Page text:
Dozens of students gathered under a clear sky at the state capital Friday, braving the cold and 25 mph winds to show support for an environmental human rights constitutional amendment.
But 15-year-old Kerrington Scott’s voice rose above the crowd.
The wind reverberated through Lawyers Mall in Annapolis as Scott, donning a white puffer coat, stood tall before about 50 demonstrators to demand lawmakers afford every Maryland resident the right to a clean and healthy environment.
“As students, the power of our voices has been underestimated for years. We have been told we’re too young for this, or it’s a bigger issue than we think,” the Bard High School Early College sophomore said. “If [politicians] won’t listen to the next generation, who will they listen to?”
Scott and dozens of other students from across Maryland were taking part in the Environmental Human Rights Student rally, just steps away from the Maryland State House. The rally, organized by the Maryland Chapter of the Sierra Club, saw students from this university, Loyola University Maryland, Johns Hopkins University, St. Mary’s College of Maryland, Annapolis High School and others.
If passed by both chambers of the General Assembly, the Environmental Human Rights Amendment would appear on voters’ ballots this November, allowing Marylanders to join a select few states where citizens have a constitutional right to a healthy environment.
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Many demonstrators highlighted how students have been on the front lines for environmental justice legislation in the state for years with little payoff.
Kallan Benson, a climate activist with Fridays For Future, was in attendance. The day before was her eighteenth birthday.
“I’ve been here, year after year, working on environment and climate legislation,” Benson said. “I cannot tell you when this bill will pass … but I can tell you that we will be here until [it does].”
Despite some frustration toward lawmakers’ complacency on climate change regulations, the hope among melee was palpable. Students lined the perimeter of Lawyers Mall, proudly displaying signs reading “we are not disposable” and “fight for our futures.”
Some students such as Meredith Lyttle believe the amendment is important because human rights should be at the center of any environmental movement.
“Like the slogan suggests, environmental rights are human rights. That’s what we need to keep in mind,” the sophomore speech pathology major at Loyola University Maryland said. “That’s why we came out here today. That’s why we made these posters. That’s why we’re advocating.”
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University of Maryland Sustainability Council member Serena Newton added that the amendment shows how important environmental issues are to every Marylander.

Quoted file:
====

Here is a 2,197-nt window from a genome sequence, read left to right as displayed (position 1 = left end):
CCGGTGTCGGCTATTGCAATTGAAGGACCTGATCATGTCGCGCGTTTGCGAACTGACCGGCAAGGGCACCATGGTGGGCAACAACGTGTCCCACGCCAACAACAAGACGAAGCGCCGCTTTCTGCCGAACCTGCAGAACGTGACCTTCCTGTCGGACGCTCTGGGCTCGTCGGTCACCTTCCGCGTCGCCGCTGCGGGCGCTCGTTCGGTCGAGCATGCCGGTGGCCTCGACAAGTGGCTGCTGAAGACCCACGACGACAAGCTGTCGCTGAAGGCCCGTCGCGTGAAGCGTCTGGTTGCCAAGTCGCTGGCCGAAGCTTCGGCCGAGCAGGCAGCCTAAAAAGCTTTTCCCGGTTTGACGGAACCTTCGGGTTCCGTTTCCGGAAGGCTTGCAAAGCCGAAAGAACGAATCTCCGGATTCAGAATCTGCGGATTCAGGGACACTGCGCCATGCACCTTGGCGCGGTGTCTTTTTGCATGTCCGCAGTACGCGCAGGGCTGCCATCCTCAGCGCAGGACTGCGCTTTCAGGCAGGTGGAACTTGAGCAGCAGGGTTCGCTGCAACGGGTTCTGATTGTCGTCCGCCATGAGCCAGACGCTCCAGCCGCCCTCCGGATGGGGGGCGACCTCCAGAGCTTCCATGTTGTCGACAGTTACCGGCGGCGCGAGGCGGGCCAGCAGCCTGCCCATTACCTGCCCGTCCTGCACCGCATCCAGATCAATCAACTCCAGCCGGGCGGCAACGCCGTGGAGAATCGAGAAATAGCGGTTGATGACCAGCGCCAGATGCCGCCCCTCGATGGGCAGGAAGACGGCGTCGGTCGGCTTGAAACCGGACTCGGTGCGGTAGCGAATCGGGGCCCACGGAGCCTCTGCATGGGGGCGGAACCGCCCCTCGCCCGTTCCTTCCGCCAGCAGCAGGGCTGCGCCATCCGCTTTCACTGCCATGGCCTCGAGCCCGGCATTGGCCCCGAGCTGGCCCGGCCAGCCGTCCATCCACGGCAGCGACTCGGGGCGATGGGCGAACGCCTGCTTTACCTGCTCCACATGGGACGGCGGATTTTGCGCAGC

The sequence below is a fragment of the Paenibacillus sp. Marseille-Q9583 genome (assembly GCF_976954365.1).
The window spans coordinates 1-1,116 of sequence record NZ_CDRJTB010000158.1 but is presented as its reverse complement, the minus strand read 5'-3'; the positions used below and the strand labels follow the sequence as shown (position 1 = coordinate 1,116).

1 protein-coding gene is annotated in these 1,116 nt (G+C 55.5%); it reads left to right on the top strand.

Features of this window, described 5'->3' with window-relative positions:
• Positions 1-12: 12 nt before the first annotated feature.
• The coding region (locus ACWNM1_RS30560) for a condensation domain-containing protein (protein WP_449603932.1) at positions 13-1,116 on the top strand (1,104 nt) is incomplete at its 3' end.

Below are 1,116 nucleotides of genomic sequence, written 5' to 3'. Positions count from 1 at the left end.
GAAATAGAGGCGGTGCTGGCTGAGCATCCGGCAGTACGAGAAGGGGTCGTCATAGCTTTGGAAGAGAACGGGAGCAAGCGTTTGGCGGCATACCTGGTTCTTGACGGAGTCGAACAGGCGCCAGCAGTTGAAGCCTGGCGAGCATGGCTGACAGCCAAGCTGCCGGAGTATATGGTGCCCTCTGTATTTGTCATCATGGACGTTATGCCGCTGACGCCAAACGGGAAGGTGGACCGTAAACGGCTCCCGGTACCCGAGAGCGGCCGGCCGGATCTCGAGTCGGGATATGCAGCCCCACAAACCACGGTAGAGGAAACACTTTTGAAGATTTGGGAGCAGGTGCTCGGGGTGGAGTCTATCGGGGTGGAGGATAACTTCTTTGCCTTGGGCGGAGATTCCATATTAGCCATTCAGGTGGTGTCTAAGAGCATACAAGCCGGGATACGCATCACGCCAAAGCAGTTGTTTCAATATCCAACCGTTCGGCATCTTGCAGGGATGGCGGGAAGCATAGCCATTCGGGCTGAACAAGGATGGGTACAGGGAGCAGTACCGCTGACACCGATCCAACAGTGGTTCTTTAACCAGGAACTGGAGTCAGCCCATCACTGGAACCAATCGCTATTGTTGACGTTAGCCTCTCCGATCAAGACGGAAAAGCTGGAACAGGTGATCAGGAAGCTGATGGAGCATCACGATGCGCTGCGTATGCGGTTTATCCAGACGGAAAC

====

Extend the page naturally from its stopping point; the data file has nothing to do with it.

“I think [environmental justice] goes beyond a lot of our differences too,” the freshman agricultural and resource economics major said. “It gives me a lot of hope.”
Climate justice advocates, including members of the Maryland Chapter of the Sierra Club and staff from the Baltimore Office of Sustainability, also shared information with students on providing written or verbal testimony supporting the bill. During the event, students also crafted handwritten notes to send to legislators urging them to take action on environmental human rights during this session.
Rosa Hance, chair of the Maryland Chapter of the Sierra Club, told The Diamondback students are a cornerstone of the push for environmental human rights legislation in the General Assembly this session.
“I think the movement is more powerful when more people are involved, and students are most impacted and have so much energy and excitement,” Hance said. “Honestly, it keeps a lot of people motivated to know that students are into it.”
The bill’s sponsor, Del. Wanika Fisher (D-Prince George’s), also attended the virtual element of the rally and emphasized the importance of the environmental human rights amendment for communities that are disproportionately affected by environmental factors across the state.
The student support for the environmental human rights bill was poignant because each student at the rally would be the next generation of lawmakers, runners of nonprofits directors and more, Fisher said.
“I know that you all have amazing great futures,” Fisher said. “This is such an important part of it because we want to assure that your future is actually going to be in a place that’s healthy and that you can live in.”
CORRECTION: A previous version of this story misstated the governor needs to sign the bill for it to appear on voters’ ballots. The bill only needs a 3/5 vote from both chambers of the General Assembly to appear on the ballot for the public. The story has been updated.